After some mind-bending and provocative thought in this aging brain, perhaps it's time to diverge from the well-trodden path and explore a different trail. For this entry, anyway.
The moniker 'Deacon in Blue' was chosen in homage to a favorite
Steely Dan tune, and also because the uniform of local transit
operators happens to be blue. It came quickly as the question of what
pen name to use as the first blog entry was written. Now that it's
been about a year since that initial foray, we can take a look into
why the Deacon writes. Although he can sound a bit preachy at times,
the term 'deacon' isn't linked to any one religious identity.
Information here is put forth for your entertainment as well as
practice for even more industrious future wordplay. Hopefully it is
interesting, sometimes finds you laughing or at least mildly amused.
If not, hopefully you will voice opinions of this nature and chastise
the author for boring you.
Becker and Donald Fagen on the 'Deacon Blues'
This will be a tough exercise, for the task today is to refrain
from referring to the author in the first person. It can be said that
someone who prefers to use the ninth letter of the alphabet too much
is a bit vane and/or literarily lazy.
Having toiled at several diverse occupations, they have merely
been a means of gathering material for the Deacon's true purpose.
Since the tender age of eight, writing has always come naturally to
him. Words dance into view and are plucked out of space, clicked to
life on a keyboard and transmitted to you. Here. There. Wherever the
reader happens to be. Once upon a time, these fingers clumsily
clunked and clanged one-fingered exercises on a 1920s Smith-Corona
typewriter. Yes, an old-fashioned relic then and antique now, it was
a fascinating piece of machinery. Typing class in high school offered
a chance to be one of four boys amongst 25 young ladies, and this was
truly alluring. With the realization that none of these lovely girls
would entwine their digits with mine came the epiphany that typing
class had a deeper meaning. The skill these fingers learned propelled
an aspiring wordsmith into a career of journalism and then
While the young poet scribbled his lines with a pen, the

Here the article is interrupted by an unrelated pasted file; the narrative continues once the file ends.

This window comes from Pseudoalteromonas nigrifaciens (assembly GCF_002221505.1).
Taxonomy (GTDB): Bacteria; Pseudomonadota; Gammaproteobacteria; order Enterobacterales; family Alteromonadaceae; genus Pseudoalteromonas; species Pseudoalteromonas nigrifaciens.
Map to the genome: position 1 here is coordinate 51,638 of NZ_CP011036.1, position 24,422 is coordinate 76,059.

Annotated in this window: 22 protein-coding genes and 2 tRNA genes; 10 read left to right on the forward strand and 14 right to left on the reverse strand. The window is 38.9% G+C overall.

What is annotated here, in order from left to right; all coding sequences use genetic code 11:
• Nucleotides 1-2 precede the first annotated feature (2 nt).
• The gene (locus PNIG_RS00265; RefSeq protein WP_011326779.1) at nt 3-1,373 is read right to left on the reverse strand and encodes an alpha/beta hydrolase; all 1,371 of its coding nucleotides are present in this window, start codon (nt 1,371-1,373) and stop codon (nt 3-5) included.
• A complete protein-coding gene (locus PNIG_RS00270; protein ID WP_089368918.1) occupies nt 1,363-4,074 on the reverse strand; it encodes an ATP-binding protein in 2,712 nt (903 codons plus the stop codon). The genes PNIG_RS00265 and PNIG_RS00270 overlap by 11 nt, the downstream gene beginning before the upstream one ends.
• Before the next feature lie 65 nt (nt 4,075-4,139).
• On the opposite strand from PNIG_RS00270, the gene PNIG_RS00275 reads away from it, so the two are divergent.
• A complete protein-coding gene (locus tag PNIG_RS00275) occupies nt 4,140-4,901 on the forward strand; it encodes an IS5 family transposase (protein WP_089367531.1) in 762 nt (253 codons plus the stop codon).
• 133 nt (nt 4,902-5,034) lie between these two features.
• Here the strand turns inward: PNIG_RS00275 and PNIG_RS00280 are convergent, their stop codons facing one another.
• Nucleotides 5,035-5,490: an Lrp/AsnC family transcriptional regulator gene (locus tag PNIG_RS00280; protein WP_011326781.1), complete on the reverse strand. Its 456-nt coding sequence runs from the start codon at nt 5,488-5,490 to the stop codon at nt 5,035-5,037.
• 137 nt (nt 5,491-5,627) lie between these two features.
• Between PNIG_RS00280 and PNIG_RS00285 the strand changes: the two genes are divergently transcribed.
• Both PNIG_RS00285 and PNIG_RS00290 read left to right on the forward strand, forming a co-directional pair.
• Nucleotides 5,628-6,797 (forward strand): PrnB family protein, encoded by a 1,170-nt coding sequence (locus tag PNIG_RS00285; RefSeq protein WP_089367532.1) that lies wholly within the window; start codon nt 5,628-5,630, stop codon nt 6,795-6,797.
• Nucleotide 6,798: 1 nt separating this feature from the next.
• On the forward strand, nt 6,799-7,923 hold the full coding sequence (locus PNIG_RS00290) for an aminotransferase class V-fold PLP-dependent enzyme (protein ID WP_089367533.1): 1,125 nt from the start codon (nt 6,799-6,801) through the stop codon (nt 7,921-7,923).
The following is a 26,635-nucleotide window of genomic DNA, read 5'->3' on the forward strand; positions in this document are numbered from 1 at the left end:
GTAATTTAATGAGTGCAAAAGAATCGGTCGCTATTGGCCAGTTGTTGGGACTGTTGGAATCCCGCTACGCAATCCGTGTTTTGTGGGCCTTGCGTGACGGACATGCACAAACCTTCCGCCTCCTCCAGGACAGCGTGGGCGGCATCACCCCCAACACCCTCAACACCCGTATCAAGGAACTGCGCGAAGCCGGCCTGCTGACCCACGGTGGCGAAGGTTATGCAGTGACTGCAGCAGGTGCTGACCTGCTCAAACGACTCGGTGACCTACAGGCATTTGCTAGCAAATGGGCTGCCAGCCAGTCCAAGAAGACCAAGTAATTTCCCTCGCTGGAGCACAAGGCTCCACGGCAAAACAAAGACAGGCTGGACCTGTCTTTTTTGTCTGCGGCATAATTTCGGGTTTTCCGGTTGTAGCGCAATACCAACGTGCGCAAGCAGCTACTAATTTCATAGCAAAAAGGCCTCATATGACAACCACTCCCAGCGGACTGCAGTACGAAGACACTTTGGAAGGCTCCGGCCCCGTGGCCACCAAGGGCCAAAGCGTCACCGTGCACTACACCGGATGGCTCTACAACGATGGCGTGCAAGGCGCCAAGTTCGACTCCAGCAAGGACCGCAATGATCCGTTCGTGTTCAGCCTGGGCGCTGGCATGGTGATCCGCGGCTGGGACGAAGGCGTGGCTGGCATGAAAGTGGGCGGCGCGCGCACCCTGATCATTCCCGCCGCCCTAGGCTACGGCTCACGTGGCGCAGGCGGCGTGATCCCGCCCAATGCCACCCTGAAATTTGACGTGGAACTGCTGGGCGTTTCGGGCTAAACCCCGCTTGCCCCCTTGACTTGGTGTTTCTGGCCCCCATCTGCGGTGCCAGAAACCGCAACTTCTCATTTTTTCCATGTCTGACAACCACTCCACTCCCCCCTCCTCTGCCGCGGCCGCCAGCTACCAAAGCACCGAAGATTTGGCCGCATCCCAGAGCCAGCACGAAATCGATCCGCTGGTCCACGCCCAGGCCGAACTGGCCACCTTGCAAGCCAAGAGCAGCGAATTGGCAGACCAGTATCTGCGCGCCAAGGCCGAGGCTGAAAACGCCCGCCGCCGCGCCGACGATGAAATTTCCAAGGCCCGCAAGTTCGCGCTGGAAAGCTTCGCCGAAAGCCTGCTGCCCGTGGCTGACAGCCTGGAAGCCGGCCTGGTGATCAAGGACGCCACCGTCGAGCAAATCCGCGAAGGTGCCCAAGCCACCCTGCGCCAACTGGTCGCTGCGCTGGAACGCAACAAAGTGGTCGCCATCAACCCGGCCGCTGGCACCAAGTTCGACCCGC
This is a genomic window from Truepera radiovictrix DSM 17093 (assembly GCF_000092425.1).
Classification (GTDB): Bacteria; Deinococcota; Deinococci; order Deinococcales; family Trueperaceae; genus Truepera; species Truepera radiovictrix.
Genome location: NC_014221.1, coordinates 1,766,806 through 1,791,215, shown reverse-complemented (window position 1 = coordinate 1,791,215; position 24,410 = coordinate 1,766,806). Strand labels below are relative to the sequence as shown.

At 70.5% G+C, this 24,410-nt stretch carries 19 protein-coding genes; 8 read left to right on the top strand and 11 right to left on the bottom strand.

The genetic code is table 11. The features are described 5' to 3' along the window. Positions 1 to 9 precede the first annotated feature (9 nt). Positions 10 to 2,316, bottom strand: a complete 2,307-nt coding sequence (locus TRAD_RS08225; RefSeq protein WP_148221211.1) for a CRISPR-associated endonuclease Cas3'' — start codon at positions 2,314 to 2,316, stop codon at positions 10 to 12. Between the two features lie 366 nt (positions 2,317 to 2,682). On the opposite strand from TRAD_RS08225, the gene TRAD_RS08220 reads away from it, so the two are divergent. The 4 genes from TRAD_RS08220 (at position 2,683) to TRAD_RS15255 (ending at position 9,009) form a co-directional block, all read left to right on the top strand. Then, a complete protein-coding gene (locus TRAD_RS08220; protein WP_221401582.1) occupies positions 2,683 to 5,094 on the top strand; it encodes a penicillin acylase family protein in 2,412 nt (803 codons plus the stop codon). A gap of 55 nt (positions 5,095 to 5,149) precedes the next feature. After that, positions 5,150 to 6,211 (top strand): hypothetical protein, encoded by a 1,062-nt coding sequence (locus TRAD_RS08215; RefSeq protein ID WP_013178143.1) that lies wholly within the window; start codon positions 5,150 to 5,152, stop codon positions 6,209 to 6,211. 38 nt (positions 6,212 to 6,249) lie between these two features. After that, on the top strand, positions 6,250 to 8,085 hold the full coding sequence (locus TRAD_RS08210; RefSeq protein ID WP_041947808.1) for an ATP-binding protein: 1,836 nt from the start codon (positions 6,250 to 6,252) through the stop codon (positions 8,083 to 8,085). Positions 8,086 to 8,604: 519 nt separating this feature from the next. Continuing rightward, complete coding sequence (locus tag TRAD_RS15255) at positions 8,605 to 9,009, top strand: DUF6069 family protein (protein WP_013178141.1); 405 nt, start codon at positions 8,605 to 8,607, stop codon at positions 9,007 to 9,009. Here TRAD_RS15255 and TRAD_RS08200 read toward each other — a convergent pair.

journalist began in that form but his final product was typed. As
typing speed increased, the quality of written material did as well.
The words developed in the mind and were transcribed much faster than
if they were handwritten. To this day, handwriting remains a slow and
laborious practice reserved for thank-you notes and other items
requiring a personal touch.
Back in the late 1970s, the college newspaper was produced in
several steps, as opposed to current methods. Reporters would
research a story, interview various people and take handwritten
notes. A rough draft would then be typed and submitted to the editor,
who would usually dissect it with a red pen and send it back for
revisions. This pen could be wielded ruthlessly as to make the ink
resemble bloody stab wounds in the reporter's proud creation. They
would re-write the piece adhering to the editor's strict notes and
submit a second and hopefully final draft. Once approved, all stories
would be estimated for length and assigned column inches in that
edition's design. Headlines would be crafted, photos would have
captions created, and advertisements designed. Then the whole batch
would be sent to the printer to be set in type. Photos would be
re-imaged as "halftones", which meant the pictures would be
transformed into an image that was a series of dots; the more dense
an area of dots, the more ink would adhere to the paper in the
printing process, creating shades of black, gray and white into a composite image the human
eye sees as a photograph.
Having found journalism in the professional world to limit
creativity, the Deacon left that world. It also didn't help that he
made a goofy mistake which got him fired from his job as a reporter.
(Telling another how much one makes when it is more than the other,
more experienced reporter is paid, results in an embarrassed and
angry boss.) Somehow, it became more interesting to work in the
pre-press and printing area, leaving the writing to people who didn't
mind that mundane world of city council meetings and sewer projects.
The Deacon found himself a typographer who could accurately keyboard
at 100 words-per-minute with very few mistakes. It was very creative
and technically challenging, and paid well. Writing became less a
priority while earning more was vital as a young father. Short
stories and personal letters became the Deacon's literary exercise.
As he found himself inching toward middle age, he found
inspiration in the pages of Stephen King's book 'On Writing' and
began creating his own GAN (Great American Novel). Some 16 years and
970 pages later, he hasn't finished this expansive
semi-autobiography. The first 700 pages were produced in the first
few years, while the remainder has come in fits and starts, coughs
and burps. He wonders how so much time passed so quickly and whether
his life experiences since he began the project have altered the
mindset present at the book's launch.
There have been inspirations for funny stories, sad times of
eulogies and self-reflection, happy times of love and growth. Each
person has a story within, yet few find their voice to express
themselves. Some think if they lack grammar skills, their story
shouldn't be told. Balderdash and bullshit! That's what editors are
for. Just write! Write what you know, as they say. Avoid agonizing
over planning a story. Just write it down. Fix it later.
Thanks again for reading. I'm happy we've had this time together. (Oops!)